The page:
True, eleven months elapsed between the date of the alleged offenses and the actual trial, of which eight months was between arrest and trial, but the record fails to disclose a single instance in which appellant was prejudiced by any delay. At all times he was unrestrained, and his freedom to develop witnesses, testimony and matters of defense unhampered. The record reflects no request on his part that he be tried at any earlier date. We find no circumstances amounting to an unconstitutional deprivation of the right to a speedy trial. Pollard v. United States, 352 U.S. 354, 77 S. Ct. 481, 1 L. Ed. 2d 393 (1957); United States v. Hill, 310 F.2d 601 (4 Cir. 1962).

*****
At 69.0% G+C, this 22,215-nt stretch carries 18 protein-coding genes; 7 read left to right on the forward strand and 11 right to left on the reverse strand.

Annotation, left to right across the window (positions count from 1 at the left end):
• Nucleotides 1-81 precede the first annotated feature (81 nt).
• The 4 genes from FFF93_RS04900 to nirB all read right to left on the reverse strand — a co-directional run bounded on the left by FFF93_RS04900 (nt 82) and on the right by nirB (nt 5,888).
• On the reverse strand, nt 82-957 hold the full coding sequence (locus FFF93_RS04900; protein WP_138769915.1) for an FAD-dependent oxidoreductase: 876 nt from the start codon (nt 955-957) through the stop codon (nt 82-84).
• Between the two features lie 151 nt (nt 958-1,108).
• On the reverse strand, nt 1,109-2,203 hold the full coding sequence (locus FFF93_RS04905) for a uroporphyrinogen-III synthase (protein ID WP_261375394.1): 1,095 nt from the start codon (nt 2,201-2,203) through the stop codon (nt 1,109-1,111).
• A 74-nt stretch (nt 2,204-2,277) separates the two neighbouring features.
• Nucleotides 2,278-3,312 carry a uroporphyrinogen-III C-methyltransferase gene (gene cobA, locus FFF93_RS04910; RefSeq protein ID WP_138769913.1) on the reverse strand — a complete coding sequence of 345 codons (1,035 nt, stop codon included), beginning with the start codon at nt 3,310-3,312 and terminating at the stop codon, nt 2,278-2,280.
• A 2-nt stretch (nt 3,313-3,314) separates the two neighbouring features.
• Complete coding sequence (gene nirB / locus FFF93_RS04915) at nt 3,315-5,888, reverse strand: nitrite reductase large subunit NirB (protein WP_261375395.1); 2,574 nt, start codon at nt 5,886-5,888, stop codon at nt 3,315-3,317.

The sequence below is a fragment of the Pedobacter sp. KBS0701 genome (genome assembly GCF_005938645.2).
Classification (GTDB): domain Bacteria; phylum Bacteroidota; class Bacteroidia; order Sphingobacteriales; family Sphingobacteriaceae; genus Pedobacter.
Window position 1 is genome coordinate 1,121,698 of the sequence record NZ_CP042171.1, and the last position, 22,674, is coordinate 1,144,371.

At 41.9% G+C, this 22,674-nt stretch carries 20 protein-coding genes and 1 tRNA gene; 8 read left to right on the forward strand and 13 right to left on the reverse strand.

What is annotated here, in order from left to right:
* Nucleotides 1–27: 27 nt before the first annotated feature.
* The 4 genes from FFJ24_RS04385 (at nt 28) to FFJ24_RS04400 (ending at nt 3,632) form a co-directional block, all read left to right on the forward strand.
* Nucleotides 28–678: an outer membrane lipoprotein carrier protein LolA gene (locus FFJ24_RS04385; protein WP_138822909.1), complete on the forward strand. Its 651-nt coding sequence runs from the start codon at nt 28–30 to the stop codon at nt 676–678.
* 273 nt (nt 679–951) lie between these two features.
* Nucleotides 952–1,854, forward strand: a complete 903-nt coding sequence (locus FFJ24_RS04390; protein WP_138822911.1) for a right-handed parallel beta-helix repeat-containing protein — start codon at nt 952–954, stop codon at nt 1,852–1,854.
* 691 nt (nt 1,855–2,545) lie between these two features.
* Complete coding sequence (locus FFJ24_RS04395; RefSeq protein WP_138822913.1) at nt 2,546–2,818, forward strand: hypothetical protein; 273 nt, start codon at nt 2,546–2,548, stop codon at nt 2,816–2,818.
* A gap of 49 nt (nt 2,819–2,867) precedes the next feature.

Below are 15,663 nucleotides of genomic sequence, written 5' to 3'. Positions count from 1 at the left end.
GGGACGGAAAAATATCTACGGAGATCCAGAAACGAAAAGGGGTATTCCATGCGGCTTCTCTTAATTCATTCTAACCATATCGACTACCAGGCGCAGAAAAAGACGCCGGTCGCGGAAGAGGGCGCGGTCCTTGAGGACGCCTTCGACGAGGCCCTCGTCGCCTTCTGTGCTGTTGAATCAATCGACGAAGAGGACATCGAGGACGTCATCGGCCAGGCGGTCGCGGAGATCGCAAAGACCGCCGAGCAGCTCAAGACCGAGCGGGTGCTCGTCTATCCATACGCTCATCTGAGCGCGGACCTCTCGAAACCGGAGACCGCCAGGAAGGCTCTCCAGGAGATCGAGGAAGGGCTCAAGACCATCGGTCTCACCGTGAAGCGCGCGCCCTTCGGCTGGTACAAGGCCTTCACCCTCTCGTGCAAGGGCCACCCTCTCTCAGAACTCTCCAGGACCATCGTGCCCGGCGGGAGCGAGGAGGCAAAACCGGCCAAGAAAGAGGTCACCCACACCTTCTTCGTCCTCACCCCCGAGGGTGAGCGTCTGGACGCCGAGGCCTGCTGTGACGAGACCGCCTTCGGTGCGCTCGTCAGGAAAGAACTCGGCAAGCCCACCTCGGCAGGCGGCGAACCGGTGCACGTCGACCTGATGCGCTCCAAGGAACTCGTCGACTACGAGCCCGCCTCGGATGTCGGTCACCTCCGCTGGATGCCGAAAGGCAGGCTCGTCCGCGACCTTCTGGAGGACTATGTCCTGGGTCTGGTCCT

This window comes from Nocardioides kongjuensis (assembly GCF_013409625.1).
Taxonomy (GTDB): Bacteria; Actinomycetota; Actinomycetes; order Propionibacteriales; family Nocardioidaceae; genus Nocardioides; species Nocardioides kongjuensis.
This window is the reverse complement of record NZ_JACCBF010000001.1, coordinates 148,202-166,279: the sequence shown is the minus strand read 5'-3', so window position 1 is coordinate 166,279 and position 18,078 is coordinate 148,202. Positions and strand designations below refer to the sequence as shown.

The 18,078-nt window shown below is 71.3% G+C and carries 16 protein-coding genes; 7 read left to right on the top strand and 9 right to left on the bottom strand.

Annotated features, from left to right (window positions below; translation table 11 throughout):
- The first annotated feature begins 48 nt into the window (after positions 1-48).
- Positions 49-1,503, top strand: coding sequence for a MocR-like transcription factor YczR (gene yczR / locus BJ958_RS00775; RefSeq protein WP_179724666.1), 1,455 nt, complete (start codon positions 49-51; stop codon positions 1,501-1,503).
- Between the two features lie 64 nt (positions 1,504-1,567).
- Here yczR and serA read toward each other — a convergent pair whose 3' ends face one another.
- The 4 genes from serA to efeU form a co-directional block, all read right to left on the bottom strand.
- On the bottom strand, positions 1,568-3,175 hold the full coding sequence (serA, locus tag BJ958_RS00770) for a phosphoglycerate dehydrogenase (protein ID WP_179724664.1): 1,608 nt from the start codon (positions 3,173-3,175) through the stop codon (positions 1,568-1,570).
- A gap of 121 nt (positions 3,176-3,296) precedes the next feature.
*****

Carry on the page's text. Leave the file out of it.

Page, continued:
The alleged improper failure to grant a severance is grounded upon the fact that a codefendant, Corbin, elected to testify in his defense, while appellant did not. Prior to Corbin's testimony, the government's case consisted of the testimony of a narcotics agent who purportedly met appellant and his codefendants twice during the days in question and, for $300.000, purchased from them certain narcotics not in or from original stamped packages and not in pursuance of a written order on the from provided by the Secretary of the Treasury, and that of another agent, who testified only that the first agent and the several defendants were seen together at the times and at the places described by the first. Corbin's testimony corroborated the association of the agent and the defendants at the times and places previously testified to, but constituted a denial that Corbin was aware of the nature of the transaction or that the materials delivered to the agent, for which he paid $300.00, were various narcotics. Appellant's counsel at no time, before, during or after Corbin's testimony, requested a severance for his client.